Rajasthan forest department has initiated the process to upgrade Kumbhalgarh Wildlife Sanctuary in Rajsamand district into another tiger reserve.
A final proposal has been submitted to chief wildlife warden for the same. Following the state government’s direction, assessment report on the potential for relocation of the big cats at the sanctuary was prepared by the department.
Divisional forest officer Fateh Singh said, “We have submitted the final proposal. The proposed Kumbhalgarh tiger reserve has habitat, prey base and potential for breeding of tigers.”
According to the draft, the name of the area is proposed to be Kumbhalgarh Tiger Reserve which will constitute Kumbhalgarh Wildlife Sanctuary, Todgarh-Raoli Wildlife Sanctuary and adjoining forest areas. The area of the proposed reserve is 1280.49 square km, out of which 355.25 square km will be the core area and 925 square km as buffer area in phase I. The highlight of the proposed tiger reserve is that there are no revenue village in the core area.
Five tigers, including two males and three females, might be brought to the reserve and they could possibly breed because of which population of 20 tigers can be achieved in a period of 10 years.
Once, tigers used to roam in the natural forests of Kumbhalgarh and Raoli-Todgarh. The habitat of both the sanctuaries is suitable to tigers, other predators and its prey base. Also, a corridor connects both the sanctuaries.
Wildlife lover Rituraj Singh said, “Tiger must be reintroduced at Kumbhalgarh which was its natural habitat till 1970. With good prey base and not much human interference, tiger reintroduction at KTR should not be delayed any further.”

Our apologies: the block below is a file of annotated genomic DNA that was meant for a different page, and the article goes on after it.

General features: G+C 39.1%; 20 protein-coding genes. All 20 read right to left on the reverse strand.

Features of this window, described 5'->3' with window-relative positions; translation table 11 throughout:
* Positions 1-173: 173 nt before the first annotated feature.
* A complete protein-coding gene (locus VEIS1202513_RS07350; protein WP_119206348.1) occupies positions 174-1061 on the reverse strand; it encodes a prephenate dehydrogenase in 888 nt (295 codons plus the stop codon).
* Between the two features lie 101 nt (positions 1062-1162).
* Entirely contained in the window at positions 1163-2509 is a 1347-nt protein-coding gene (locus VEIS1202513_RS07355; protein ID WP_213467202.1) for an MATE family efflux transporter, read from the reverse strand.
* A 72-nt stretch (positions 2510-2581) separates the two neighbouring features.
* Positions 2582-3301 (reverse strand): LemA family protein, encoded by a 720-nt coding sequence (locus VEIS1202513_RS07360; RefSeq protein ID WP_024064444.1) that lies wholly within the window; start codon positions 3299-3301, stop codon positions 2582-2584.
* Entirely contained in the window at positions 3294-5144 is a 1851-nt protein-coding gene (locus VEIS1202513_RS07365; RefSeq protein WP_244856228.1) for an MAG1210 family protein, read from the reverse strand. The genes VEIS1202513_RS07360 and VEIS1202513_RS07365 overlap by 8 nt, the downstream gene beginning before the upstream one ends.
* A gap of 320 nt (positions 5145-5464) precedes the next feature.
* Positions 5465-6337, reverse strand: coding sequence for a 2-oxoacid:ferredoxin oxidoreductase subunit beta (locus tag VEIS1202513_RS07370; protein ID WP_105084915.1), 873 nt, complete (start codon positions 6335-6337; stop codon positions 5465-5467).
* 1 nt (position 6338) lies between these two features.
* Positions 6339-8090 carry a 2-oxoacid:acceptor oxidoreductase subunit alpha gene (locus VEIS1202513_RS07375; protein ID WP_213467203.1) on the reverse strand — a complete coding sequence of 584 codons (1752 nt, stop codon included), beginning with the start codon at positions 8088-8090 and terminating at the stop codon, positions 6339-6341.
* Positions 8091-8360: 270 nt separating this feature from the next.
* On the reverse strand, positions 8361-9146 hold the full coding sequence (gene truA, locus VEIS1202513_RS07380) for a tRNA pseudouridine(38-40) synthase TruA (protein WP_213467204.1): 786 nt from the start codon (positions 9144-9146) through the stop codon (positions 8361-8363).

The proposed reserve lies in the districts of Pali, Rajsamand, Udaipur and Ajmer of Rajasthan state and is located in the oldest range of Aravallis spreading over the tract starting from Khulbrahora (Gujrat) and culminating on Delhi ridge. The forested areas provides the habitat to support large carnivores like tiger, leopard, sloth bear, wolf, hyena, wild dog and their prey species such as sambar, chital, four-horned antelope, chinkara, blackbuck, nilgai and wild boar. Another wildlife lover Anil Rojer said, “Re-introduction of tigers will support to grow and flourish last remaining thick forest of Mewar and Marwar belt.”
The draft says to implement this project will require total financial outlay of 6552.5 lakh for the period of 5 years. Apart from developing soft release enclosure at release site of reintroduced tiger, various habitat development works will be carried out to develop grassland for herbivores. However, these two sanctuaries have sufficient buildings, including forest chowkies, for effective management along with check-post and barriers at required places.
News item originally published in: Times of India